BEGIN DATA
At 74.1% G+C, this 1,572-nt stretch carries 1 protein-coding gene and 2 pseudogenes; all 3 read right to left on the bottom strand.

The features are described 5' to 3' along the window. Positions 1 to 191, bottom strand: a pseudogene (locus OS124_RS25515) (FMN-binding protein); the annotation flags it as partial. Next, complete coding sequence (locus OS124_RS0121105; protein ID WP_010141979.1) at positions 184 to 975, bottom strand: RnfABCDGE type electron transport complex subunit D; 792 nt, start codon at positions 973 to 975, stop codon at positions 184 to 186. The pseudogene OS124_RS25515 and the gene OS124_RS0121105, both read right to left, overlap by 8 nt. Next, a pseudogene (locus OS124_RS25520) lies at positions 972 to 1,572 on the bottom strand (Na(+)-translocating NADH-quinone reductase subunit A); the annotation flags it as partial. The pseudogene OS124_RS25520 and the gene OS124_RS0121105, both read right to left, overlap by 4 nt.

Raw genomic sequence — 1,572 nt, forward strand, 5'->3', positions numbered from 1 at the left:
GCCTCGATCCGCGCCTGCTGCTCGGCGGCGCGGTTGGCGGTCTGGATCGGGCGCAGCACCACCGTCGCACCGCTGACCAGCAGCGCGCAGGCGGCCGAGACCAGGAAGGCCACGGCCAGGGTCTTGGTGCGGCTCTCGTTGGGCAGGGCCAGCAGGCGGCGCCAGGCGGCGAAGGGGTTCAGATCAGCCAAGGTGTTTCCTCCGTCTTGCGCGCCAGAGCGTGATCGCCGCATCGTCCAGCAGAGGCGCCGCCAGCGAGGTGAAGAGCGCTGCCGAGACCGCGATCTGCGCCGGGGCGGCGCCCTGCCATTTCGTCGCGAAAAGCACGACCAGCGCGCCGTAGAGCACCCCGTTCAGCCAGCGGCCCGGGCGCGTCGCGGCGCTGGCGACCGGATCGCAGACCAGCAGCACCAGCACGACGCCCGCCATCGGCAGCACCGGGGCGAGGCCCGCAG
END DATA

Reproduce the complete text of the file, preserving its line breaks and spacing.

At 74.1% G+C, this 1,572-nt stretch carries 1 protein-coding gene and 2 pseudogenes; all 3 read right to left on the bottom strand.

The features are described 5' to 3' along the window. Positions 1 to 191, bottom strand: a pseudogene (locus OS124_RS25515) (FMN-binding protein); the annotation flags it as partial. Next, complete coding sequence (locus OS124_RS0121105; protein ID WP_010141979.1) at positions 184 to 975, bottom strand: RnfABCDGE type electron transport complex subunit D; 792 nt, start codon at positions 973 to 975, stop codon at positions 184 to 186. The pseudogene OS124_RS25515 and the gene OS124_RS0121105, both read right to left, overlap by 8 nt. Next, a pseudogene (locus OS124_RS25520) lies at positions 972 to 1,572 on the bottom strand (Na(+)-translocating NADH-quinone reductase subunit A); the annotation flags it as partial. The pseudogene OS124_RS25520 and the gene OS124_RS0121105, both read right to left, overlap by 4 nt.

Raw genomic sequence — 1,572 nt, forward strand, 5'->3', positions numbered from 1 at the left:
GCCTCGATCCGCGCCTGCTGCTCGGCGGCGCGGTTGGCGGTCTGGATCGGGCGCAGCACCACCGTCGCACCGCTGACCAGCAGCGCGCAGGCGGCCGAGACCAGGAAGGCCACGGCCAGGGTCTTGGTGCGGCTCTCGTTGGGCAGGGCCAGCAGGCGGCGCCAGGCGGCGAAGGGGTTCAGATCAGCCAAGGTGTTTCCTCCGTCTTGCGCGCCAGAGCGTGATCGCCGCATCGTCCAGCAGAGGCGCCGCCAGCGAGGTGAAGAGCGCTGCCGAGACCGCGATCTGCGCCGGGGCGGCGCCCTGCCATTTCGTCGCGAAAAGCACGACCAGCGCGCCGTAGAGCACCCCGTTCAGCCAGCGGCCCGGGCGCGTCGCGGCGCTGGCGACCGGATCGCAGACCAGCAGCACCAGCACGACGCCCGCCATCGGCAGCACCGGGGCGAGGCCCGCAG